Early education is critical to closing the achievement gap

(Margie Gillis is president of Literacy How Inc.)

The recent series of articles on Connecticut's achievement gap are timely and do a good job of describing the problem at hand.  While the series points to the need for early intervention, it neglects two critical aspects of addressing this issue-the need to recognize and respond to children with reading disabilities (otherwise known as dyslexia) and the need for early intervention in prekindergarten (PreK) rather than merely in the early elementary grades.

Genuine early interventions can occur with 3 and 4 year olds and are being piloted in our state. Literacy How Inc., funded by the Emily Hall Tremaine Foundation, is conducting one such model in New Britain and Hartford.

This pilot includes embedded professional development in which teachers attend workshops followed by coaching in the classroom.  In order to target children who are at risk of reading failure, teachers are using handheld devices that provide immediate data to determine which students are in need of intervention. Mentors show teachers how to analyze the information collected and intervene early so that students enter Kindergarten with necessary preliteracy skills.

PreK intervention ensures that these children enter Kindergarten on a level playing field. We are hopeful that this can become a model not only for Connecticut, but also for other cities and states trying to get a jump start in addressing reading difficulties, and the quest for improved academic performance across all zip codes.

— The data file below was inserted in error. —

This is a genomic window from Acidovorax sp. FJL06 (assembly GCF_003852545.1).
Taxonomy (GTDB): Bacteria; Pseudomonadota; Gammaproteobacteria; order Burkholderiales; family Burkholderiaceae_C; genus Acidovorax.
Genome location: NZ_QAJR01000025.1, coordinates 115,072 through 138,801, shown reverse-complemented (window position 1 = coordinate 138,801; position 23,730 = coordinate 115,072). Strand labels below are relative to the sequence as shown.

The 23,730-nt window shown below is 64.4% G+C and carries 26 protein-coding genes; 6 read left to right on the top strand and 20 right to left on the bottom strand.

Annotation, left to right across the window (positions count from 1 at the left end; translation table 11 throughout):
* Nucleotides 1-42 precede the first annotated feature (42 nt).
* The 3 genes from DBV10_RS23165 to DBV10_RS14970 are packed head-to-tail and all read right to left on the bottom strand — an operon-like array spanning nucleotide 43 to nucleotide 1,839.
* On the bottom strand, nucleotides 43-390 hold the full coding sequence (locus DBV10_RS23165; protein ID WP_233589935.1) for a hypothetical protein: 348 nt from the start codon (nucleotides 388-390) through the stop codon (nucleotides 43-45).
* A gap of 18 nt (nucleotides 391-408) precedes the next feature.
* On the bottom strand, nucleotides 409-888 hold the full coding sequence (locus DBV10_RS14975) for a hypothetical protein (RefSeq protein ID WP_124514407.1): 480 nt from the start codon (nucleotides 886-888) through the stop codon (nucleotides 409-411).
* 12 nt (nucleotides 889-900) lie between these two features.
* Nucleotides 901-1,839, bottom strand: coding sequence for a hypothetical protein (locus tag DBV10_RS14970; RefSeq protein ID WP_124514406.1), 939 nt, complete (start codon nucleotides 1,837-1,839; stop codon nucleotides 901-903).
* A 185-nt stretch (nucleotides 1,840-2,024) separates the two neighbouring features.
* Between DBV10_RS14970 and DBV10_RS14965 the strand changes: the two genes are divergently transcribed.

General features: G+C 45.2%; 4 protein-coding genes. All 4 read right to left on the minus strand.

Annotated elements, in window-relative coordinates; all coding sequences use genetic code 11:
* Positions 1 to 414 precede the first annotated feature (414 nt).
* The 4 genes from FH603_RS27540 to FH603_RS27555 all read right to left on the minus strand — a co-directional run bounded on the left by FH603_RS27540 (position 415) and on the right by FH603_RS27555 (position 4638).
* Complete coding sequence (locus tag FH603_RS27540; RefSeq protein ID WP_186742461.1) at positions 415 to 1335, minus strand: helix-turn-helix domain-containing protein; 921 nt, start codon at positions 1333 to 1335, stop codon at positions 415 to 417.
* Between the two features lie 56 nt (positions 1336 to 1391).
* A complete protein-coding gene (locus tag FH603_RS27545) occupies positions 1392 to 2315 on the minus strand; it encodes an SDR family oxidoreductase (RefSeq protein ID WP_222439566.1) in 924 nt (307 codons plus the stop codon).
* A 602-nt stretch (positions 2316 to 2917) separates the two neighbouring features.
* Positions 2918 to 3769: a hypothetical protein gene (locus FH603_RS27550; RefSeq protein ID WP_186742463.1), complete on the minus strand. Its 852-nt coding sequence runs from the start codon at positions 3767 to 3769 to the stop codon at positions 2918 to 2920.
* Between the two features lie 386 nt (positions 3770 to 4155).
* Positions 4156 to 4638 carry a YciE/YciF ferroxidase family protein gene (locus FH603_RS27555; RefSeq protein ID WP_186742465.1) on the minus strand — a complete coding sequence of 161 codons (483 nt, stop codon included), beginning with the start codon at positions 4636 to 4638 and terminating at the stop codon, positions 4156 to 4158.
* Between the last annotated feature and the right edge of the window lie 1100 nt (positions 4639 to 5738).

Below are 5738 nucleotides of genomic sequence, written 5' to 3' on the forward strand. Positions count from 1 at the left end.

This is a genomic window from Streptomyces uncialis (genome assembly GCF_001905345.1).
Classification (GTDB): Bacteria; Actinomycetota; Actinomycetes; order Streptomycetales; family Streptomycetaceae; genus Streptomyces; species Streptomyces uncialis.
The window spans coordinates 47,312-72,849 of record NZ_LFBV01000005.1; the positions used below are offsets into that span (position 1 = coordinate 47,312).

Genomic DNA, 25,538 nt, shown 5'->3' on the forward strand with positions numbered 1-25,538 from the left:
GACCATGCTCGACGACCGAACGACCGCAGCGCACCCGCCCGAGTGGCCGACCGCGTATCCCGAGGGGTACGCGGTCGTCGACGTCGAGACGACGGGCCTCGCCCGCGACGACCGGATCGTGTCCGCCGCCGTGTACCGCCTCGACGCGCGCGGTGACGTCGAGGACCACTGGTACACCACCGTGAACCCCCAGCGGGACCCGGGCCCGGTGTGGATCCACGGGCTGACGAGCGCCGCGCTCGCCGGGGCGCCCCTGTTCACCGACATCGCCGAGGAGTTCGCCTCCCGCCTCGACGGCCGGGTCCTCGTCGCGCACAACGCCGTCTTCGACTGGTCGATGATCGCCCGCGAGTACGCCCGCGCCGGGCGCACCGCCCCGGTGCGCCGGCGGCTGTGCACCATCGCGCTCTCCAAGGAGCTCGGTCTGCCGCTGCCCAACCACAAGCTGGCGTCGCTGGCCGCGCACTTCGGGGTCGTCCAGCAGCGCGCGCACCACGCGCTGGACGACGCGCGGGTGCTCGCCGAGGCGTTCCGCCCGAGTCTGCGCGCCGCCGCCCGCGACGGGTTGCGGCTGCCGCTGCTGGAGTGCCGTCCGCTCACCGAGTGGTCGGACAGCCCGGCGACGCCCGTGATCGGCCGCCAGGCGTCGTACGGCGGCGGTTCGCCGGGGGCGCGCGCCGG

Reaching children early is particularly important for the 10 percent or more of all kids in America who have dyslexia and other specific learning abilities. With early screening and interventions in place we can recognize and respond to those children who have specific learning disabilities.

We can add to the arguments (and content) that support universal access to high quality PreK in Connecticut.  And we can begin now to institute a blueprint for making Connecticut's classrooms fit for all learners, especially those children who are at risk for dyslexia.

Literacy How and a long list of organizations advocating on behalf of children (and adults) with dyslexia are introducing recommendations to Governor Malloy and the legislature and are glad the CT Mirror stories have shone a spotlight on reducing the achievement gap. There is a need for laser-like focus on helping children with dyslexia. Lets put what we know into action in the Nutmeg state.

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